Cup Champion 1954, 1958, 1959
March 14, 1914 – April 5, 2000
Hometown: Randleman, N.C.
Petty is one of the most recognized names in the history of NASCAR. But Lee Petty didn’t begin competing in NASCAR for fame or fortune. It was a means to an end. On a good day it was a way to put food on the table and pay the bills. His career bore little resemblance to the pampered lifestyle of today’s stock car racing elite.
“We had to win,” he once said. “We was lucky to have enough food and enough gas to get to the racetrack. That’s the truth. We even carried our sandwiches. We even drove the racecar to the racetrack. We didn’t have no luxury at all.”
The desire to succeed and provide for his family made Petty a tough competitor on the track. His won 54 Grand National Series (now Sprint Cup Series) races, more than any other driver, until his son, Richard, passed him. He ranks ninth today on the all-time wins list. Petty went on to become the first driver to capture 3 championships (1954, 1958 and 1959) in the series.
His career was further distinguished by winning the first Daytona 500, although it took three days for NASCAR to officially announce Lee Petty as the winner. Petty and Johnny Beauchamp battled for the lead on the final lap and when they both crossed the finish line, it was too close to call. Photos and newsreel footage taken at the event were used to finally confirm Petty’s victory in one of the closest finishes in Daytona 500 history.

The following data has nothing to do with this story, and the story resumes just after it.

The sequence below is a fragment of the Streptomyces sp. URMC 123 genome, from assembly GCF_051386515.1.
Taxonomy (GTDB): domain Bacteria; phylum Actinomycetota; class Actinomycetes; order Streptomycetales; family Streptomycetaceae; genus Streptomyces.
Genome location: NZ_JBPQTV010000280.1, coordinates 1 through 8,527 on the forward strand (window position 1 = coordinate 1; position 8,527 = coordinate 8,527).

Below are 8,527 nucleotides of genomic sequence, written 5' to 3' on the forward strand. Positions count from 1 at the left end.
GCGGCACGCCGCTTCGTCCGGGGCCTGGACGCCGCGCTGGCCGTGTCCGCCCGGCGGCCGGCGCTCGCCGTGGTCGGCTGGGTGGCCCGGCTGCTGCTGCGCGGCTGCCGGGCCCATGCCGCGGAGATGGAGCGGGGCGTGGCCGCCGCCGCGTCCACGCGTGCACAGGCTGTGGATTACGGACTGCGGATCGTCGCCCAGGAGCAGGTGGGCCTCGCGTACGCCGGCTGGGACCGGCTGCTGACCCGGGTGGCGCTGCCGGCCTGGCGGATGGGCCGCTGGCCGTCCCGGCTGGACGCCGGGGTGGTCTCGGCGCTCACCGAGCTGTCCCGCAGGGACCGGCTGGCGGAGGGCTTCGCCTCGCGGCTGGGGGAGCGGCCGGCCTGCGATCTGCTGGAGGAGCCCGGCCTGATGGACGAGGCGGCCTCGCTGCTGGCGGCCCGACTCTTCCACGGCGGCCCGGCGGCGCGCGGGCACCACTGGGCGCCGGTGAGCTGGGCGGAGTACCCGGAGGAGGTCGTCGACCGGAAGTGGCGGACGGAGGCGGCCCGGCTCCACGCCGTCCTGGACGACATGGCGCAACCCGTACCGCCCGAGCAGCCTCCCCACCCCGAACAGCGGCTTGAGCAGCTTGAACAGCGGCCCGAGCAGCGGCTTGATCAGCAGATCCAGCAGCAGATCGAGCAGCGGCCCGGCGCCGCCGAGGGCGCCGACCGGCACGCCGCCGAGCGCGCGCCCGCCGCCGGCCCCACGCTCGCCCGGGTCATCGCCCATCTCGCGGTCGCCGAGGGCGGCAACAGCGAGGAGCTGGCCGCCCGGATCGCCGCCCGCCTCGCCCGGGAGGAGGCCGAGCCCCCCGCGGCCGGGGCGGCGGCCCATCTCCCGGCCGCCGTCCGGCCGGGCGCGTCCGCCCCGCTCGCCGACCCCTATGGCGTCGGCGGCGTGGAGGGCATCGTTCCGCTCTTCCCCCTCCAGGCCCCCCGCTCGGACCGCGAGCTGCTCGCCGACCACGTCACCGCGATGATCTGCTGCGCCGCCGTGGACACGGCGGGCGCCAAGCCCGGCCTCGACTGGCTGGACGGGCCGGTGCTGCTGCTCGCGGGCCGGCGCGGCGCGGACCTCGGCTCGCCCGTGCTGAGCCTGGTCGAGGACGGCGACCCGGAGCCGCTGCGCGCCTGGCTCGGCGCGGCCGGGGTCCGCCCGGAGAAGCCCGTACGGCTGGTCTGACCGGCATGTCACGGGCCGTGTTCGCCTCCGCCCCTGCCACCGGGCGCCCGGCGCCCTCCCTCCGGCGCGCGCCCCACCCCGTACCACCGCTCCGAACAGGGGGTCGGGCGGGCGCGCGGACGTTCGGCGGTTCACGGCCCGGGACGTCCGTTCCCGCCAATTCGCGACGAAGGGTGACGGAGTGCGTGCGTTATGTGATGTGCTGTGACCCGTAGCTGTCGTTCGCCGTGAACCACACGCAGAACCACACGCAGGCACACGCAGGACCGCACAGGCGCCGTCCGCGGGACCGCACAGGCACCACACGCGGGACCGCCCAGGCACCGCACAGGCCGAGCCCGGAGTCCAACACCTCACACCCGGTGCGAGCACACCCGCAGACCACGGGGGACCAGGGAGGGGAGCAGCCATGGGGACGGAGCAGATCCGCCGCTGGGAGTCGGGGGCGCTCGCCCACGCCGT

One could argue that Petty’s most significant contribution to NASCAR was the legacy he passed on as patriarch to one of NASCAR’s most influential dynasties. After his driving career was over, the company he formed, Petty Enterprises, continued for many years as an integral part of the sport. Petty was father to Richard “The King” Petty, grandfather to Kyle Petty, and great-grandfather to Adam Petty.
He passed away on April 5, 2000 at the age of 86. On May 23, 2011, Lee Petty was inducted into the NASCAR Hall of Fame.
1954 Cup Champion
1958 Cup Champion
1959 Cup Champion
1959 Winner of the first Daytona 500
1966 Inducted into the North Carolina Sports Hall of Fame
1990 Inducted into the International Motorsports Hall of Fame
1996 Inducted into the Motorsports Hall of Fame of America
1998 Selected as one of NASCAR’s 50 Greatest Drivers
2011 Inducted into the NASCAR Hall of Fame